Farmer: This Thanksgiving, 'smaller (turkeys) are going to go 1st'

The coronavirus pandemic is halting traditional Thanksgiving plans for millions of Americans, and the push for smaller gatherings calls for smaller turkeys.

At Old Glory Farm in Elkhorn Monday, Nov. 16, there was a whole lot of chatter, with turkeys trotting and keeping curious just days from Thanksgiving.

"It’s busy," said Kyle Scott. "Very busy. They’ve been sold for almost two weeks already." 

Those turkeys will be prepared for Thanksgiving dinner.

"We’ve had tremendous demand," said Scott.

Kyle and Deanna Scott own the turkey farm and said buyers aren’t necessarily focused on the big birds in 2020, especially with fewer guests expected around the table due to the pandemic. 

"There’s going to be smaller family gatherings, and people maybe don’t want as big of bird -- don’t want to have tons of leftovers," said Scott.

The Scotts ordered the turkeys a couple weeks later than usual so they would be smaller come Thanksgiving.

"The hens are always smaller than the toms are," said Deanna Scott.

Tower Chicken Farm

At Tower Chicken Farm in Milwaukee, workers are preparing for busy business.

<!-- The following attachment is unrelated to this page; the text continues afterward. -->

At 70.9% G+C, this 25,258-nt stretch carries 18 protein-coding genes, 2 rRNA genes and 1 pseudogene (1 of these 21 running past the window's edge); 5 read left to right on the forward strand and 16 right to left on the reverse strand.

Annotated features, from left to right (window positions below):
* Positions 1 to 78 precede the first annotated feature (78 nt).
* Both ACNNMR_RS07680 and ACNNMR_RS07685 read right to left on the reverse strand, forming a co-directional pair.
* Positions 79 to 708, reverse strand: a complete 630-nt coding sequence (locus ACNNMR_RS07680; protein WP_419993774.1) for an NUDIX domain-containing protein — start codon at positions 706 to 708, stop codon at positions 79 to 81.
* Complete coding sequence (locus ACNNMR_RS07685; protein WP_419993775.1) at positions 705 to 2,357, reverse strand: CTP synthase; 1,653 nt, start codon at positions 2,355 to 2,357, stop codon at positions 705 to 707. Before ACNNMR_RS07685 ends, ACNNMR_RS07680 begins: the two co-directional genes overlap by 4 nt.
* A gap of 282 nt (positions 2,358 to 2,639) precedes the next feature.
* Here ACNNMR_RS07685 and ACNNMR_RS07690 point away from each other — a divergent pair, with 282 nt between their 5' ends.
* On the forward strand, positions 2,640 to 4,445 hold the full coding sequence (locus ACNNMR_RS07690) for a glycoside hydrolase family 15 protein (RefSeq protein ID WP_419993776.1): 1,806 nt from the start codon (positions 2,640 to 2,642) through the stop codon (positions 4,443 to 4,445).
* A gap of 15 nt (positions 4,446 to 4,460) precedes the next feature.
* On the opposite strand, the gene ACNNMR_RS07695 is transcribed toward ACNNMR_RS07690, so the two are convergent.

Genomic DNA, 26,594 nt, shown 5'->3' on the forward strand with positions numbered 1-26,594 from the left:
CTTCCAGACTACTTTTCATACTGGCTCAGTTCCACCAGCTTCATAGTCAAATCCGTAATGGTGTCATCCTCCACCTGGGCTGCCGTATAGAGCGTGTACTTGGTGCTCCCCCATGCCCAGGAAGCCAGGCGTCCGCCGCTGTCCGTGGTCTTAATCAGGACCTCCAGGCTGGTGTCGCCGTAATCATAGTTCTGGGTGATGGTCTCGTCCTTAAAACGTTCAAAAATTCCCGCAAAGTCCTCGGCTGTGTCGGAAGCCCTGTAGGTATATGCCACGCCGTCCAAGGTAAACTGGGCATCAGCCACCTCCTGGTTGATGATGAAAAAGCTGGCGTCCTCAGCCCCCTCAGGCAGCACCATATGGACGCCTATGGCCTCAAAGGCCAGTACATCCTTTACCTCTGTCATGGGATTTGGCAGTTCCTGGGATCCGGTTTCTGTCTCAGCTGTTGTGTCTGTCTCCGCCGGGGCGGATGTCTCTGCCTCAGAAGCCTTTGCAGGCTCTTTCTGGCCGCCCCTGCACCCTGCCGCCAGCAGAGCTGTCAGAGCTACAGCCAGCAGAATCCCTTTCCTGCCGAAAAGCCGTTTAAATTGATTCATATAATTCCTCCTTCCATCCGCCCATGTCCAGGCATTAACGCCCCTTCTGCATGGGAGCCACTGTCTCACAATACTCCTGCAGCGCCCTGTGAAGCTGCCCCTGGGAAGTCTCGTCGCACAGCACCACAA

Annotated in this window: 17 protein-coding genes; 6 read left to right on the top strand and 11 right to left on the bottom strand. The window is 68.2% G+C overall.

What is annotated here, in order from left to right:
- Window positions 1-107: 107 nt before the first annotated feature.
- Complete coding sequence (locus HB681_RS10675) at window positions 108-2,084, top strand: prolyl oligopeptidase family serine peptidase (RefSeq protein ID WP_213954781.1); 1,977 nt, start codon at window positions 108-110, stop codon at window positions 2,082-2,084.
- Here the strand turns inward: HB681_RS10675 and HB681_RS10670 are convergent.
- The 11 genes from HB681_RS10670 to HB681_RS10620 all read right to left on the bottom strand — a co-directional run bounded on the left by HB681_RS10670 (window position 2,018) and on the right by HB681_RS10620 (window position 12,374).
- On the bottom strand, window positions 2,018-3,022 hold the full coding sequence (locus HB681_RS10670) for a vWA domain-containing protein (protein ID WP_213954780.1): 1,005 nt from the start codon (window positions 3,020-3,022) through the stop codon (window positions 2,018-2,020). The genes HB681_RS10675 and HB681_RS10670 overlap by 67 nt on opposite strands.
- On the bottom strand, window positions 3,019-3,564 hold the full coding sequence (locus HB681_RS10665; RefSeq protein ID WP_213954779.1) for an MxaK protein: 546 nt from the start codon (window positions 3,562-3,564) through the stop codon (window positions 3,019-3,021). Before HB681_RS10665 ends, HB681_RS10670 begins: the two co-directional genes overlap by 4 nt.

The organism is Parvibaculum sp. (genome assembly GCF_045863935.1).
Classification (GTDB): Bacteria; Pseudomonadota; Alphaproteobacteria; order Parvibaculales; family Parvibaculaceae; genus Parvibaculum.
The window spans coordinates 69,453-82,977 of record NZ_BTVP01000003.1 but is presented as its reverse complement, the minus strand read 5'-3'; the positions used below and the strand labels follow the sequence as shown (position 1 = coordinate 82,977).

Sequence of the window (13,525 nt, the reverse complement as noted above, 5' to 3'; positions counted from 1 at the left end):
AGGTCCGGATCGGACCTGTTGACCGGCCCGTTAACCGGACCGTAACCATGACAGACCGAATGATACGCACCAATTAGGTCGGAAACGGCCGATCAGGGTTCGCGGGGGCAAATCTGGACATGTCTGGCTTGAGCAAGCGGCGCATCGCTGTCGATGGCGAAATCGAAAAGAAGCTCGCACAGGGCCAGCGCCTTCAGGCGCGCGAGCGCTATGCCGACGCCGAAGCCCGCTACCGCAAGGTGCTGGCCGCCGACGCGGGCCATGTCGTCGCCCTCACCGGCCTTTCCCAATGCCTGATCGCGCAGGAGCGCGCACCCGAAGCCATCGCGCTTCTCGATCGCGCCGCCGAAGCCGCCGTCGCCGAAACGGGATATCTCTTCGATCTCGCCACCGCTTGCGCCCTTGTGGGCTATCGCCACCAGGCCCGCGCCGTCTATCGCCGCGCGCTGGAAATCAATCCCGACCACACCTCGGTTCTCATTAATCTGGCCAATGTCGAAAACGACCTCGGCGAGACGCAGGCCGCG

"Crazy," said Greg Schmidt. "There will be a whole lot of people coming."

Schmidt made his meat order in early March. He said he’s not certain what turkeys his customers will be eyeing when they start placing walk-in orders. 

Greg Schmidt

"You can anticipate because of the smaller gatherings that the smaller ones are going to go first," said Schmidt.

FREE DOWNLOAD: Get breaking news alerts in the FOX6 News app for iOS or Android

Schmidt hopes to sell plenty of large turkeys, too.

"I do believe sales are going to be just fine this year," said Schmidt.

Germantown pub doubles down on effort to feed seniors this holiday

Forty Washington County seniors will receive a Thanksgiving meal, and they hope to provide 15 meals for 12 days in December.

AAA: Lowest Thanksgiving travel volume in 4 years expected in 2020

Survey results show that 72% of Americans are unlikely to travel for Thanksgiving and 69% are unlikely to travel for Christmas.

Thanksgiving could mean big business for restaurants amid pandemic

Many people are following expert advice and canceling their traditional Thanksgiving celebrations -- opting for smaller gatherings.